Unless you go all the way to wing on wing, sailing very deep off the wind presents challenges for this category of sail shape. In particular, the sails lose their effectiveness at apparent-wind angles aft of 130 degrees (a broad reach). But Neil Pryde’s Pattison says the negative downwind performance is “overcome by the true ease of handling.”

If you have an older-style boat like a Bristol 41.1 — which often flies a large (130 to 150 percent) overlapping genoa — your sails may already be quite good at reaching, says Quantum’s David Flynn. In this case, a code-zero style would be less important. A spinnaker, though, would still be great for running.

Laminate vs. Woven

To obtain a tight furl, many top-down furlers on the market require extreme tension on the torque rope. This creates the need for a bobstay to keep the bowsprit from flexing upwards. Billy Black/ Quantum Sails

Downwind spinnakers are almost always made of a woven fabric such as nylon or polyester, but reachers — especially flatter code-zero types — can be made of laminate materials. Laminates are lighter-weight, provide more performance in terms of speed, and hold their shape better over time, but are more expensive and don’t stand up well to flogging.

Quantum’s Flynn notes that the strength of a laminate may be necessary for a close-reaching sail on bigger boats because the apparent-wind velocity is so much stronger when sailing close to the wind. Woven sails are less expensive and can tolerate more flogging and general abuse, but will have more stretch. “A nylon chute can be stuffed into a bag, sat on, pushed into a locker, the kids can sleep on it, and it won’t cause any problems,” says Hood’s Joe Cooper. If you choose a nylon sail, however, he warns that heat, humidity and time can cause the colors to bleed.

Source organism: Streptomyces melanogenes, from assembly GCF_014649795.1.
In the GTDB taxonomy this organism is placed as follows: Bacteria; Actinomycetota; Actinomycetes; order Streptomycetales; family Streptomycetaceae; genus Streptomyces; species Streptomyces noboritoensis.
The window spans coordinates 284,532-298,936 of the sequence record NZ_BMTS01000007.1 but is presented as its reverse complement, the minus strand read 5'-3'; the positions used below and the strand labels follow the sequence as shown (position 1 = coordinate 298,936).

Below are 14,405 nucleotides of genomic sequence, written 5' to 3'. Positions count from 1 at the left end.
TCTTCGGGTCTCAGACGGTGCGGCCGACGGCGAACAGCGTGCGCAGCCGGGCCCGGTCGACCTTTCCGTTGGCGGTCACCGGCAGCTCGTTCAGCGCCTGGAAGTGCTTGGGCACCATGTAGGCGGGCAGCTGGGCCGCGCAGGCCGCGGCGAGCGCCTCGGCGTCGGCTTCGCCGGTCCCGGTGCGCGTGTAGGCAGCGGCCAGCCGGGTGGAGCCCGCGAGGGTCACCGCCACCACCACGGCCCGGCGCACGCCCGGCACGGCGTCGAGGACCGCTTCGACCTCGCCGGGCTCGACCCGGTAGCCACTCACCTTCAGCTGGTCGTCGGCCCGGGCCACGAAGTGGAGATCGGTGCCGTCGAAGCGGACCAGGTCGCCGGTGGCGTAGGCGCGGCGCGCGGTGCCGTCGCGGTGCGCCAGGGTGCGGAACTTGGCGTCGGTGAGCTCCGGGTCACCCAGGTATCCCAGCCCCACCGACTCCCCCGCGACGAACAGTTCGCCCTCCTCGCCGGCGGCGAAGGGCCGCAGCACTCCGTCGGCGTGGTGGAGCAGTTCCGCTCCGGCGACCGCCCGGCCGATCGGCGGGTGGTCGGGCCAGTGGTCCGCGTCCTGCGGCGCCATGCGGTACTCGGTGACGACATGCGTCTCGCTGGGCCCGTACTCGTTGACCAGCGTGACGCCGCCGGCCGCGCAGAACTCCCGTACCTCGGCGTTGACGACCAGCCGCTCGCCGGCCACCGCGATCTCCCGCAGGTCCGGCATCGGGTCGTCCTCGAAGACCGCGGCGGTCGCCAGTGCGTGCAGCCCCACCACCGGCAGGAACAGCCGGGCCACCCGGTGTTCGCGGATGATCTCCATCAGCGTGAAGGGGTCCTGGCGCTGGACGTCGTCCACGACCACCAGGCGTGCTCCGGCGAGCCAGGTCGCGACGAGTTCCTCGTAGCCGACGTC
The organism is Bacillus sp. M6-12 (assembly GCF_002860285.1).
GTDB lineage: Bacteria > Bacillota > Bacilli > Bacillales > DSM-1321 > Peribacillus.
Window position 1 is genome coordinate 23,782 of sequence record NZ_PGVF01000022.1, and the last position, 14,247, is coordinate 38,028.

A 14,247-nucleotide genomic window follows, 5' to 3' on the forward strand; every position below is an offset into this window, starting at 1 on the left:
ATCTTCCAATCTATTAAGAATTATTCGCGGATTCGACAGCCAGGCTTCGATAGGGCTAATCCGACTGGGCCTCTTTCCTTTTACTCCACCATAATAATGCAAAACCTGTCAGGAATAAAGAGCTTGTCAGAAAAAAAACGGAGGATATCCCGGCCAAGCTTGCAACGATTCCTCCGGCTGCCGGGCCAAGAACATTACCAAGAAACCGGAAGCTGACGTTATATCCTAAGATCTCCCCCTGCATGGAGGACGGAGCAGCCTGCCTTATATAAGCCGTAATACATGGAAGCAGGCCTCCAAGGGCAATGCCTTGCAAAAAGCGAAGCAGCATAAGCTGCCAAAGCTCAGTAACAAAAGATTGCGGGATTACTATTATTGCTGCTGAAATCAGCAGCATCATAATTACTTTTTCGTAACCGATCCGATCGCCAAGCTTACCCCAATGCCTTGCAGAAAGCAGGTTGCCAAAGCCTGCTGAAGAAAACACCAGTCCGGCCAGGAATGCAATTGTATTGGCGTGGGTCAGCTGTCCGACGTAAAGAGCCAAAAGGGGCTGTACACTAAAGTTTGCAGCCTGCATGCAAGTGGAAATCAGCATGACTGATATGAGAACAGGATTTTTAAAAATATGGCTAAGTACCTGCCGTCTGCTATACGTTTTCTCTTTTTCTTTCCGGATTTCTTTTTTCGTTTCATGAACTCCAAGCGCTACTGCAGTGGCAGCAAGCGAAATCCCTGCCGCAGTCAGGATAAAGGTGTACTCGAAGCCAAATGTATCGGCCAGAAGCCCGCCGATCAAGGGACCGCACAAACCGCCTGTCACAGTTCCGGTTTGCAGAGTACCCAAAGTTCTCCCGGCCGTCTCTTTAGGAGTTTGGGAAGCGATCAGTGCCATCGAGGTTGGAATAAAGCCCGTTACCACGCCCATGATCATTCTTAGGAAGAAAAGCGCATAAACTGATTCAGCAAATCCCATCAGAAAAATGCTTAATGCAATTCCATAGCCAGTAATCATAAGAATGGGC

Not all asymmetric sails for top-down furlers fly freely away from the torsion cable with attachments at the head and tack. Racing-oriented styles have the torsion cable enclosed in a luff sleeve and look more like a big genoa. The way your sail attaches to the furler can play a role in fabric choice. Patrick Murray, of North Sails, says the firmer cloth of laminates is preferable for close-reaching sails whose anti-torsion cable is carried inside the luff. Lighter nylon or polyester spinnaker cloth is better suited to the type of “bunched-up” furling that is accomplished with sails connected to the torque rope only at the head and tack.

Whichever sail you choose — spinnaker or reacher — you’ll need to think about how it will be set. The bows of many older boats accumulate anchors, jib furlers, bow pulpits, nav lights, lifeline cotter pins and other gear, says Joe Cooper. It may be worth it to rig a short bowsprit to get the tack forward of the clutter to minimize damage to the sail and ensure a straight line from head to tack for proper furling. That said, Spencer Colpaert, of Quantum, warns that you may need a bobstay to keep the sprit from flexing. Insufficient tension on the torsion cable can inhibit proper rolling of the sail.

Talk to your sailmaker about the boat and sails you already own and the type of sailing you plan to do. Whether it’s a deep downwind chute or a light-air reacher, ideally you’ll choose a sail that fills a gap in your current inventory.

Read tips on furling downwind sails from sailmakers here.
Watch top-down furlers in action here.


Eleanor Merrill is CW’s managing editor.